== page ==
Historians Challenge Oxford’s Claim of World’s Oldest Zero
An international group of historians of Indian mathematics challenges Oxford’s findings around the age and importance of a manuscript thought to contain the oldest known zero.
Last month, the Bodleian Library at Oxford University announced that a Sanskrit manuscript housed in the library for the last century had been dated using radiocarbon techniques. Oxford’s radiocarbon dating laboratory announced that the three of the birch-bark folios of the Bakhshali Manuscript could be dated to roughly 300 CE, 700 CE and 900 CE.
The key result was, the library said, that one of the manuscript’s leaves contained the oldest known written zero.
The library also announced that the zero in the manuscript was not a “true” zero, in the sense that it functioned only as a marker showing an empty decimal place, and not as a fully-fledged number that participates in calculations.
An international group of historians of Indian mathematics has now challenged Oxford’s findings.
The team, which includes scholars from universities in the USA, France, Japan, New Zealand and the University of Alberta in Canada, has published a peer-reviewed article that refutes several of the Library’s key assertions.
The scholars argue that the work written on the leaves of the Bakhshali manuscript is a unified treatise on arithmetic that must have been written at the time of the latest of the manuscript’s leaves, not the earliest. The treatise shows no signs of being a jumble of fragments from different periods. Both the handwriting and the topic being discussed are continuous across the boundary of the first two dated leaves. It looks very much as if the scribe, who may have lived at the end of the eighth century, wrote out his treatise on a group of leaves that had been manufactured at very different times.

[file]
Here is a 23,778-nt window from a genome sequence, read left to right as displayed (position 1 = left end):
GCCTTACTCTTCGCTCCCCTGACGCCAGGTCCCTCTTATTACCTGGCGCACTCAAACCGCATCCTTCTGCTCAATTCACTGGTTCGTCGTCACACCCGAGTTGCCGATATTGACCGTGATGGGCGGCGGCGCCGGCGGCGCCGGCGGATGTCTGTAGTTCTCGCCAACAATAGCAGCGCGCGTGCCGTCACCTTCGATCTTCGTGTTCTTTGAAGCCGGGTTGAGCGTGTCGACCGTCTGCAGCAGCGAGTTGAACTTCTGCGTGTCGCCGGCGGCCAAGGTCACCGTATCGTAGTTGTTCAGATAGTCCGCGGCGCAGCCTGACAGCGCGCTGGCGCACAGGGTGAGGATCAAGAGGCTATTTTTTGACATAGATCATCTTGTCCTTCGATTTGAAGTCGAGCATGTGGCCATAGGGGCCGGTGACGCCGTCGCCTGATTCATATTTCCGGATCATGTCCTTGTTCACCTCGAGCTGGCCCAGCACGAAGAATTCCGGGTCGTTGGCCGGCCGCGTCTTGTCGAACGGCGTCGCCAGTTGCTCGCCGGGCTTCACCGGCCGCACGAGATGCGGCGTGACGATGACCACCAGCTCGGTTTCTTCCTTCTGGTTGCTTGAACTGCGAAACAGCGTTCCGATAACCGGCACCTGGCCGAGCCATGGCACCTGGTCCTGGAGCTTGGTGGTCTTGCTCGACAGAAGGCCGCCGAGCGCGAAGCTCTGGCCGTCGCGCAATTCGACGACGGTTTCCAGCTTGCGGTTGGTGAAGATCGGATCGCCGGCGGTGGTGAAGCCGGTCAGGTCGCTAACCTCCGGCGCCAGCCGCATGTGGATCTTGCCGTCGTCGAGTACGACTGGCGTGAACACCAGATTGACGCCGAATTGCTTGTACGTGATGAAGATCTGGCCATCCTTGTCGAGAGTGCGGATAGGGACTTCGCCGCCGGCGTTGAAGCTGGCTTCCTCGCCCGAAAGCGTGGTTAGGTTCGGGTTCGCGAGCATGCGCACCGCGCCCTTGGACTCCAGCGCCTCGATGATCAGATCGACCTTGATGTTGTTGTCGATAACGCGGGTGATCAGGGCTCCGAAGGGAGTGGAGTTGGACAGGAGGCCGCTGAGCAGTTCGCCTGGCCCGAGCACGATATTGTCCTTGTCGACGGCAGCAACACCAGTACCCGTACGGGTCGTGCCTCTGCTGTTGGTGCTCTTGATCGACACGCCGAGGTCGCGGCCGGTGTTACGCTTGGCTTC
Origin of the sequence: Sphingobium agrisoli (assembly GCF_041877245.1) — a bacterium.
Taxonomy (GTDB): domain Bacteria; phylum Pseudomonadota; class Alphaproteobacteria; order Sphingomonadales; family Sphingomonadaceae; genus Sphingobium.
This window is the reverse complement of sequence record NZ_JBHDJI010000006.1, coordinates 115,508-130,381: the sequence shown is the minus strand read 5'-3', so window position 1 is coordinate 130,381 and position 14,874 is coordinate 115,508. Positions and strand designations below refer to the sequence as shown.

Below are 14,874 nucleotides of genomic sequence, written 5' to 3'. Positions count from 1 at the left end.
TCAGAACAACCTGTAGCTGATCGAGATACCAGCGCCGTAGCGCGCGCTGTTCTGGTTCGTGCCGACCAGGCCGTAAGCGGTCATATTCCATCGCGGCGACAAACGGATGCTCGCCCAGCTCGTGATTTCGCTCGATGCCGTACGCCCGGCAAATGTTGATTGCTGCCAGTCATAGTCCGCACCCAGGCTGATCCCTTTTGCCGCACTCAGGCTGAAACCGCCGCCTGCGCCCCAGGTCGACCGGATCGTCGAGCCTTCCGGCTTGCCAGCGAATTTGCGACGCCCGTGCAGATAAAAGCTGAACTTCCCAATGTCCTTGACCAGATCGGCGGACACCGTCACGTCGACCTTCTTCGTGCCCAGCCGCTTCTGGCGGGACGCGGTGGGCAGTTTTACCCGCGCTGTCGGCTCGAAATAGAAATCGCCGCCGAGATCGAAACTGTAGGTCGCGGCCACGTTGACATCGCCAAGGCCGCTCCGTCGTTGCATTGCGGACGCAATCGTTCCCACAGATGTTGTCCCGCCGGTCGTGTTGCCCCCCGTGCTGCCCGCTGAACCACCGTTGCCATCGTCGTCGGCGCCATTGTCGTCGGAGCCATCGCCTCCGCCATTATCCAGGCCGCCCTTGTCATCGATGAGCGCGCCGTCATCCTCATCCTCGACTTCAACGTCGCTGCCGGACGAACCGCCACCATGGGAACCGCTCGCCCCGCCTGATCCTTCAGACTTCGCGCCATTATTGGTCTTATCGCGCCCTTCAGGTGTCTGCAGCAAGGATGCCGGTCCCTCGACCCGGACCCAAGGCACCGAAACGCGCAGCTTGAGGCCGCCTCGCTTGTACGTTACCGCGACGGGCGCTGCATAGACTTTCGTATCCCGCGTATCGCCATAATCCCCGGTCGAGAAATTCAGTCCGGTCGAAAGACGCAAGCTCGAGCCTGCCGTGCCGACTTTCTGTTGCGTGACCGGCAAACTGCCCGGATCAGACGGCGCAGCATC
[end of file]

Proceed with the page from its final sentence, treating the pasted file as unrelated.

But of greater significance for the history of mathematics is the authors’ evidence showing that the Bakhshali treatise does indeed know the “true” zero, and contains calculations like long multiplication that would have necessitated using zero as an arithmetical number. Furthermore, the treatise even contains a statement saying, “having added one to zero…,” thus proving that the early Sanskrit author was thinking about zero in a numerical way.
The zero in the Bakhshali treatise is younger, but more important than Oxford claimed.
The international team ends its article with a plea to Oxford University’s Library that important and complex scholarly topics should be published through established academic channels involving peer-review, and not through sensationalizing press releases to the media.